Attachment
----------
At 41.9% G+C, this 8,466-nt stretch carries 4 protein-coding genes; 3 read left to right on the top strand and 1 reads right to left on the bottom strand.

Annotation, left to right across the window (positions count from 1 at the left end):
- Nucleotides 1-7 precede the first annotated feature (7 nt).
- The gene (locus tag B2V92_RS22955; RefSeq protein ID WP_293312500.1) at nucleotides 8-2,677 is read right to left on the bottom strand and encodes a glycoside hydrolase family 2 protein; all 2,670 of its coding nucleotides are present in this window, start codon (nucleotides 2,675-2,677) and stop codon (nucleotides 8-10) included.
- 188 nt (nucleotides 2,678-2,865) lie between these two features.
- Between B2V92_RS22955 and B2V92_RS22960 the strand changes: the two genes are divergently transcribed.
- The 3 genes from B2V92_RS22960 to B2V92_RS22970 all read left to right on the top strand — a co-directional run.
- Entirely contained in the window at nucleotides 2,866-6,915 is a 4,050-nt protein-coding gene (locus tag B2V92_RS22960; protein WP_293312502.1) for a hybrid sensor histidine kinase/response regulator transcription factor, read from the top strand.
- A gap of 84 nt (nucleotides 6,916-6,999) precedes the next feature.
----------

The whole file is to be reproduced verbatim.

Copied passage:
At 41.9% G+C, this 8,466-nt stretch carries 4 protein-coding genes; 3 read left to right on the top strand and 1 reads right to left on the bottom strand.

Annotation, left to right across the window (positions count from 1 at the left end):
- Nucleotides 1-7 precede the first annotated feature (7 nt).
- The gene (locus tag B2V92_RS22955; RefSeq protein ID WP_293312500.1) at nucleotides 8-2,677 is read right to left on the bottom strand and encodes a glycoside hydrolase family 2 protein; all 2,670 of its coding nucleotides are present in this window, start codon (nucleotides 2,675-2,677) and stop codon (nucleotides 8-10) included.
- 188 nt (nucleotides 2,678-2,865) lie between these two features.
- Between B2V92_RS22955 and B2V92_RS22960 the strand changes: the two genes are divergently transcribed.
- The 3 genes from B2V92_RS22960 to B2V92_RS22970 all read left to right on the top strand — a co-directional run.
- Entirely contained in the window at nucleotides 2,866-6,915 is a 4,050-nt protein-coding gene (locus tag B2V92_RS22960; protein WP_293312502.1) for a hybrid sensor histidine kinase/response regulator transcription factor, read from the top strand.
- A gap of 84 nt (nucleotides 6,916-6,999) precedes the next feature.